“A couple days ago, when I was at +400 or something like that,” Hughes continued, when asked at what point she found out about the bet. “I love it. I love it.”

In a vacuum it was a sweet moment of levity. It’s also exactly the kind of thing the UFC is meant to be looking to discourage.

The code of conduct

The most recent language in the UFC Code of Conduct on wagering states:

“Athletes are prohibited from placing any wagers (directly or through a third party) on any UFC match,
including placing any wagers on themselves. In most states with legalized sports betting, wagering by a
UFC athlete (directly or through a third party) on any UFC match is illegal and may result in criminal

“Athletes should also be aware that in most states these same prohibitions apply to some or all of (i) relatives living in the same household as an athlete, (ii) an athlete’s coaches, managers, handlers, athletic trainers, medical professionals and staff, and (iii) any other person with access to non-public information regarding participants in any UFC match. An athlete that becomes aware or has knowledge of any wagering in violation of these restrictions must immediately notify UFC of such incident in accordance with this UFC Athlete Conduct Policy.”

While Hughes’ boyfriend possibly placed himself in legal jeopardy, from the UFC’s perspective, at worst, he could be explicitly banned from betting on Hughes’ fights as “…any other person with access to non-public information…” It’s a simple enough statement to make, and it seems like a good way to remind everyone just what the limits on gambling are supposed to be.

UFC’s silence

This isn’t any kind of call for Hughes to lose her contract, or even to face any sort of fines or sanctions. That seems like needless overkill for what was certainly a fairly harmless act. However, the hours after Hughes disclosed her boyfriend’s bet was the time for the UFC to speak up and redouble their stance on who can and cannot wager on fights and why. Instead, it seems they’ve stuck their head in the sand. Precisely the wrong thing to do if they want anyone to believe that insider betting is something they take seriously.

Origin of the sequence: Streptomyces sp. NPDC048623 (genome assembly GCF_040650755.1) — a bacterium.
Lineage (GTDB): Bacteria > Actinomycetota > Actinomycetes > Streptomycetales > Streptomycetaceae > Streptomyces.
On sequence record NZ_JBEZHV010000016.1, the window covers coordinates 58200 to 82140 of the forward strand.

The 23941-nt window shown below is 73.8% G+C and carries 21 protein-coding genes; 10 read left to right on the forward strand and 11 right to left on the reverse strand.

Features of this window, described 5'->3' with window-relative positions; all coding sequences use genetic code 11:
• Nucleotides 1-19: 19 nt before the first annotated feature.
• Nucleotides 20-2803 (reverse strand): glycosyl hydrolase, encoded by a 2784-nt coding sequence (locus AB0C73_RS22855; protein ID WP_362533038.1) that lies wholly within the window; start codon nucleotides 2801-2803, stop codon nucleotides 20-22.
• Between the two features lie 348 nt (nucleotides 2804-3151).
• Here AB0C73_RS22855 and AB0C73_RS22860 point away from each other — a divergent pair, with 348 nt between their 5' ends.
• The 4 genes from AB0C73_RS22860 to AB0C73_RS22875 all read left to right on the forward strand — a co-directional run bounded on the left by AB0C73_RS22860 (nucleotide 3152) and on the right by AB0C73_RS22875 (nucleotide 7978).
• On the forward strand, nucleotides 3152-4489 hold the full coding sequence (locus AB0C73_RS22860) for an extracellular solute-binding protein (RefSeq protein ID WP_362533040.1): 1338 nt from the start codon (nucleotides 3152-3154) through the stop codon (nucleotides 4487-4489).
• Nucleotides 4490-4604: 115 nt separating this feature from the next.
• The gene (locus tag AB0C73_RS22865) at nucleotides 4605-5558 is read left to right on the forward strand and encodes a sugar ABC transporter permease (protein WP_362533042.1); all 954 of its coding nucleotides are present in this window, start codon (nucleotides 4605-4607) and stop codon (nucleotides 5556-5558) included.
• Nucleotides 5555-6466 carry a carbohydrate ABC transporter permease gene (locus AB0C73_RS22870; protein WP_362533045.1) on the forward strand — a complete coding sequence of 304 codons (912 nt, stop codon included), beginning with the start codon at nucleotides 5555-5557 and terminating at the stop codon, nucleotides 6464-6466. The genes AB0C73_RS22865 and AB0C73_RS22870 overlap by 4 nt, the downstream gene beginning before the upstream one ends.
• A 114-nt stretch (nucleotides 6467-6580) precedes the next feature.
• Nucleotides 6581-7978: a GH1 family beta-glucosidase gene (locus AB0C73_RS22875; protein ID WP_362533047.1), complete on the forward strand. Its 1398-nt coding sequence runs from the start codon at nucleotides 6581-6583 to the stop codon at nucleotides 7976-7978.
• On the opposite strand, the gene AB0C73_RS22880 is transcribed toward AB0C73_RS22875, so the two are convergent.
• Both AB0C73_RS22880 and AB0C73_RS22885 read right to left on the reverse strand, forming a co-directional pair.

The promotion’s disinterest in acknowledging a breach of its code of conduct while investigations are ongoing for a much bigger gambling scandal only sends the message to the fighters that the important thing is not having regulators find out about it. Their updated code of conduct, and past public statements only come across as an organization looking to cover its ass if something bigger comes along. It’s not an active stance, but a passive CYA; we told you once, if you get caught, that’s on you.

Hughes’ admission was an opportunity to keep the promotion clear of dangerous legal waters and to let fans know that they care at least a little bit about the potential for thrown fights under their watch—while, at the same time, chalking up this particular incident as part of a learning curve.

They didn’t do that, and instead what we’ve got is another version of their stance on domestic violence. A bold statement made once, that’ll likely just get watered down by constant inaction.

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About the author
Trent Reinsmith
Trent Reinsmith

Trent Reinsmith is a freelance writer based out of Baltimore, MD. He has been covering sports for more than 15 years, with a focus on MMA for most of that time. Trent focuses on the day-to-day business of MMA — both inside and outside the cage — for Bloody Elbow.